Things You Should Know When Working With A Social Media Specialist

Redhead Media has been working for over a year now, and I can humbly admit that I knew so little going into this. I may have known lots about social media and marketing, but in terms of client expectations, I had no idea that so many people had so many ideas about what social media specialists are meant to do.

Here are some of my learnings as a business owner, and some tips that all clients working with social media freelancers ought to know.

Personal Accounts Are Tricky
Recently I stopped offering to manage personal social media accounts. It seems as easy as any, but between perfecting the voice of a single personality and shared custody of a Twitter page, it’s too much effort with very little payout for both client and specialist.

To keep uniform, the specialist needs 100% control of the page, and typically people like to provide their own updates, which may duplicate content or provide a completely different angle than we would. Additionally, we will never 100% know you, so speaking in your voice and knowing your opinion is something that we just can’t perfect. As mentioned before, you don’t want to be boring on social media, so express your own opinions and post your own content if you want to be your own brand of edgy.

We Are Not Marketing Managers
Another client miscommunication was when I one day had to explain that I don’t write press releases, contact newspapers, and create full-fledged marketing plans; at least not when I was hired to handle social media pages. You don’t want your freelancer to put too much on their plate, or else the original task at hand suffers, and it’s best to outline expectations and tasks beforehand. Make sure you aren’t looking for a social media/SEO/advertising/customer service/PR rep/ all in one because at that point, what you’re looking for is staff.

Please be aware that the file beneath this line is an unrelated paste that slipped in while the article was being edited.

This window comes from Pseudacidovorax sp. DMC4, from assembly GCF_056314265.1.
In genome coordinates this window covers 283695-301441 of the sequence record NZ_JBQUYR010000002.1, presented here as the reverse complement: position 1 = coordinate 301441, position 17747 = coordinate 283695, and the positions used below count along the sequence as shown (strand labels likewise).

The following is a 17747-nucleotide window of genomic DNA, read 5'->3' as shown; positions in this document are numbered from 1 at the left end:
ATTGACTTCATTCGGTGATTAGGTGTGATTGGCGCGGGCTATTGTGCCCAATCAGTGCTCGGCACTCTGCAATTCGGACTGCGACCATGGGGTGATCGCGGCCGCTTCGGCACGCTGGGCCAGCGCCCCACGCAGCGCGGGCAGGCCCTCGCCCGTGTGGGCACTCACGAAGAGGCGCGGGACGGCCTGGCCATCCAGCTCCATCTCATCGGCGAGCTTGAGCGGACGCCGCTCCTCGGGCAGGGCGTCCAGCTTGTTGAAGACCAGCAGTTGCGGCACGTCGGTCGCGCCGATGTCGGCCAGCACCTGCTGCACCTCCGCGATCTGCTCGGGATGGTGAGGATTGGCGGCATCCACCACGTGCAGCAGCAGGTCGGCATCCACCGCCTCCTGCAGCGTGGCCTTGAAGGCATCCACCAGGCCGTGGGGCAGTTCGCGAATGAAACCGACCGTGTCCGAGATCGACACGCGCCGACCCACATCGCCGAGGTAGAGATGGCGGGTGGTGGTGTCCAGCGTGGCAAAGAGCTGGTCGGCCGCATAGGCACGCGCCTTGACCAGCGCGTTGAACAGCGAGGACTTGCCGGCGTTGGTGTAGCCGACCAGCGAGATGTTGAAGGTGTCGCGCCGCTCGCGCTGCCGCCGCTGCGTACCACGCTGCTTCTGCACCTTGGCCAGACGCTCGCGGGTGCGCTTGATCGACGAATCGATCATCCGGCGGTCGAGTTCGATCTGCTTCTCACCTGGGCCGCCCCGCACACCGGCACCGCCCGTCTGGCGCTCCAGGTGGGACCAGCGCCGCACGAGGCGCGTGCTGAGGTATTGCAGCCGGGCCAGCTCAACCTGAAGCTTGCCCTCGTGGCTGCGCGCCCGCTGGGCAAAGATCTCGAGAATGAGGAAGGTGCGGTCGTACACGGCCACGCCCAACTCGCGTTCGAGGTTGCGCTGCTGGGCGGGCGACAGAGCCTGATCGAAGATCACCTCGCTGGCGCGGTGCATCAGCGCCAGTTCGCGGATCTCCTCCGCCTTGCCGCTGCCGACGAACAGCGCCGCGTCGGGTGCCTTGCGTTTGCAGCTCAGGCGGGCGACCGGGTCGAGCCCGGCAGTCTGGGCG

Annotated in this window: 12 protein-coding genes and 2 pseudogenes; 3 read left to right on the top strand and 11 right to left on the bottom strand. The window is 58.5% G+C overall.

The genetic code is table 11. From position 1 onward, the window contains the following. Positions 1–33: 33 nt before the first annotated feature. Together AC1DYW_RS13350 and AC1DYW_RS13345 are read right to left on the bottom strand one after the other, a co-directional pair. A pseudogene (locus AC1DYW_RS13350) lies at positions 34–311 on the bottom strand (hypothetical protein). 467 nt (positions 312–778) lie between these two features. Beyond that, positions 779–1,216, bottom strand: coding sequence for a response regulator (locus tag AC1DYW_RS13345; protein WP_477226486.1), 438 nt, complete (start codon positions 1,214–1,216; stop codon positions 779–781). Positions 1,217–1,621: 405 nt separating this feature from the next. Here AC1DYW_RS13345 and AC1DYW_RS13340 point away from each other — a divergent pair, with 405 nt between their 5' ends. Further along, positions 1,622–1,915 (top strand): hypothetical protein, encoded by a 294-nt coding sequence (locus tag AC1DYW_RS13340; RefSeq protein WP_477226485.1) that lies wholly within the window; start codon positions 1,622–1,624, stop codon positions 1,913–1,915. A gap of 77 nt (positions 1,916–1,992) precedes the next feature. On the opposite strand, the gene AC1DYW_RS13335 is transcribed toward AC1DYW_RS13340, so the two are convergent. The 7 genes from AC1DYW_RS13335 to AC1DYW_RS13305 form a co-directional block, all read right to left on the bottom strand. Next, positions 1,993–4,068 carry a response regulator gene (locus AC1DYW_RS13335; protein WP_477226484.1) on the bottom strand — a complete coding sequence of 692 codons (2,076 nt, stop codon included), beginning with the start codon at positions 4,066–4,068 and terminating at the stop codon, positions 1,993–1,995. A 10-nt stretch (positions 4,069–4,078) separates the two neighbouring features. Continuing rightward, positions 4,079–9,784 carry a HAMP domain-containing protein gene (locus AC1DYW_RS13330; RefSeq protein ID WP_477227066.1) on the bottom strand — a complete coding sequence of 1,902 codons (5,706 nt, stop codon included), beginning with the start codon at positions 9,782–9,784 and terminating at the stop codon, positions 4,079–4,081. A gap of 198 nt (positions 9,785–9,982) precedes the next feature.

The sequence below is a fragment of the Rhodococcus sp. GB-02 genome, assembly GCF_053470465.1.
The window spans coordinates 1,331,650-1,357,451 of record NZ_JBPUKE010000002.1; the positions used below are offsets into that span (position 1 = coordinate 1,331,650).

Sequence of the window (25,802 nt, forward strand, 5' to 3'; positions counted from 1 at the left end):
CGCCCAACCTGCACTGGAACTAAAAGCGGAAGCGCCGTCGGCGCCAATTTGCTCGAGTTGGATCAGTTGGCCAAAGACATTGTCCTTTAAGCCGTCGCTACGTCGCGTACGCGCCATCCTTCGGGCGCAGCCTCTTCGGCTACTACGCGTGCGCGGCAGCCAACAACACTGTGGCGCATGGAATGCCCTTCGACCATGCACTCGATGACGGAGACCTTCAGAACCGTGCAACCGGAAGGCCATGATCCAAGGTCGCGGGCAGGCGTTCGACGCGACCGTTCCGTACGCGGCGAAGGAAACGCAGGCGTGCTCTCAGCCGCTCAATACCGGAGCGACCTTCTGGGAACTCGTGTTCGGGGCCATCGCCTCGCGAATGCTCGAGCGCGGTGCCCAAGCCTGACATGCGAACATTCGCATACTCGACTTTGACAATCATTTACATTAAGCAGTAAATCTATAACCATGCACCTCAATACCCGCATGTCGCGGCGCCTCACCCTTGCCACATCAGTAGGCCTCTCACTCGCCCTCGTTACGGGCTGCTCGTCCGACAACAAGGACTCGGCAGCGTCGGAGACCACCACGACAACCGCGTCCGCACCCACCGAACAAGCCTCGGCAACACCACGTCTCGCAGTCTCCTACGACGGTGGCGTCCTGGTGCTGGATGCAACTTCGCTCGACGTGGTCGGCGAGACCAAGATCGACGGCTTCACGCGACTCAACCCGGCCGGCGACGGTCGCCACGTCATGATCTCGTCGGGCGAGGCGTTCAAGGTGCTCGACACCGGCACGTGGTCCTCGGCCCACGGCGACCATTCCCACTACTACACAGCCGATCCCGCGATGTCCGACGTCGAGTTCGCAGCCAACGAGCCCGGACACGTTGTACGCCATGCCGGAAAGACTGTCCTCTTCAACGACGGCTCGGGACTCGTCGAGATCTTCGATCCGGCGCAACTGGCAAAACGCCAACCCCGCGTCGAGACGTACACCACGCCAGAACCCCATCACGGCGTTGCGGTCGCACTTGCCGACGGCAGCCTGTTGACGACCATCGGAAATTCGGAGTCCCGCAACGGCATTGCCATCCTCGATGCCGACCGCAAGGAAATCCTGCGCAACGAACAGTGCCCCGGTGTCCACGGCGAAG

Content Starts With You
Look, I can’t pull content out of my butt. Maybe part of my job description as a content creator implies that but what my job doesn’t entail is having an endless library of resources and topics to write about.

Yes, we’ll write your blog, article, newsletter, and so on. However, it does a world of good if we have a topic or (even better) an outline of what you’d like us to write about. Just like keeping your social media in tone with your brand, we need to make sure we’re able to write (competently) about your product and industry. I have turned down client work because they ask that I write about finance or pharmaceuticals and I wouldn’t have the first clue (or interest) in how to do that.

Ask if we know the industry, and depending on how much we do, provide some sources with information and ideas to expand upon so that we can provide the best content. A simple outline would be good, with bullet points about what to talk about or research, and even some helpful websites.

We Are Not Here To Make You Famous
Some people see social media as the be-all-end-all of marketing channels, and within reason this can be true. However I’ve had clients come to me with an enthusiastic idea for a product and all they need is 10,000 followers to make it happen! Needless to say, they’re less than pleased when a few hundred followers doesn’t translate into a viral sensation.

We try. We’ll post dynamic content daily, we’ll up your engagement, and we’ll use topical references as we can. But there are millions of other people out there doing the same and sadly, social media is very much a game of luck. A thousand people may see the same post, but if that one right person sees it and shares it, that can be the make-or-break factor in your social exposure.

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